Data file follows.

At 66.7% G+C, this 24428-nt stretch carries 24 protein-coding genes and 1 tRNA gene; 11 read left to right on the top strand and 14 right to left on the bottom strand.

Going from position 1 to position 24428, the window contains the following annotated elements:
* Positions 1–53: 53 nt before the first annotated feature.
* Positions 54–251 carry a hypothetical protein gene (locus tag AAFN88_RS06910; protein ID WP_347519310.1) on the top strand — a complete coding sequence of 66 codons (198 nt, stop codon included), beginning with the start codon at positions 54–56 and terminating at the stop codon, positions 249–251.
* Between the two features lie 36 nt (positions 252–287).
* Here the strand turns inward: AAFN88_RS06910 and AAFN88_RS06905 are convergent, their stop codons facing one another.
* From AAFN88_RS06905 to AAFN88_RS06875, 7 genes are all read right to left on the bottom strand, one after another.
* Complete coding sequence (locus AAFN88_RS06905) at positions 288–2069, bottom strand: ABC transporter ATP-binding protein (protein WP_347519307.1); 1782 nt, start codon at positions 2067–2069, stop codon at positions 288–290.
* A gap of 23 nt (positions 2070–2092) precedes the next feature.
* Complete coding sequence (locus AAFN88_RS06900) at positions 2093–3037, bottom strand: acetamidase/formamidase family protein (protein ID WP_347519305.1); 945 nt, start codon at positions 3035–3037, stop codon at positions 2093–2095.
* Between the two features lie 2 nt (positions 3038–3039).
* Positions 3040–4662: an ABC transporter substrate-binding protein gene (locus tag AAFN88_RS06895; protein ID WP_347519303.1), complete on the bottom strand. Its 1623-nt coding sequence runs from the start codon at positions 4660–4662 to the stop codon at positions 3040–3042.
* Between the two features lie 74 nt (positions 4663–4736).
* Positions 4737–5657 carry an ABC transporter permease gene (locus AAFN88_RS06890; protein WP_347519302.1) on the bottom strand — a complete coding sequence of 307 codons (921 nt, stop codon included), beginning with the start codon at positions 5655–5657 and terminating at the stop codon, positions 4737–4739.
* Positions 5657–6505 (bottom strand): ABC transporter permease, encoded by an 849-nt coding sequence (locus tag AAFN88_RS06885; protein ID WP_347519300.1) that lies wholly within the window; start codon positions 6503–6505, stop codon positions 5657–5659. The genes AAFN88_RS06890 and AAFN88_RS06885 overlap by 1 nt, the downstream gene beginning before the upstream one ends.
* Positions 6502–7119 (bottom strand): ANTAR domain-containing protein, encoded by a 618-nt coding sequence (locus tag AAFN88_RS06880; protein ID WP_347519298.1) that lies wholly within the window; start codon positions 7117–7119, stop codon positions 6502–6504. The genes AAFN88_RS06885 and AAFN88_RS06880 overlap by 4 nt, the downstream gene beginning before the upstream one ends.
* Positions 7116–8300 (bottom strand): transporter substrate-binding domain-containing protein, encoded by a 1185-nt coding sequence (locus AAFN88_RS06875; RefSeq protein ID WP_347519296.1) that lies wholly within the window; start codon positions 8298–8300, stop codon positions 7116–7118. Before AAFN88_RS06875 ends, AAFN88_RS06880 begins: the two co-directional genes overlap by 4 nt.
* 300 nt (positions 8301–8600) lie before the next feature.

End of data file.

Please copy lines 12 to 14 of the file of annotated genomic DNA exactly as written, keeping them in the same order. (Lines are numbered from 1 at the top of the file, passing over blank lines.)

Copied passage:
* Positions 3040–4662: an ABC transporter substrate-binding protein gene (locus tag AAFN88_RS06895; protein ID WP_347519303.1), complete on the bottom strand. Its 1623-nt coding sequence runs from the start codon at positions 4660–4662 to the stop codon at positions 3040–3042.
* Between the two features lie 74 nt (positions 4663–4736).
* Positions 4737–5657 carry an ABC transporter permease gene (locus AAFN88_RS06890; protein WP_347519302.1) on the bottom strand — a complete coding sequence of 307 codons (921 nt, stop codon included), beginning with the start codon at positions 5655–5657 and terminating at the stop codon, positions 4737–4739.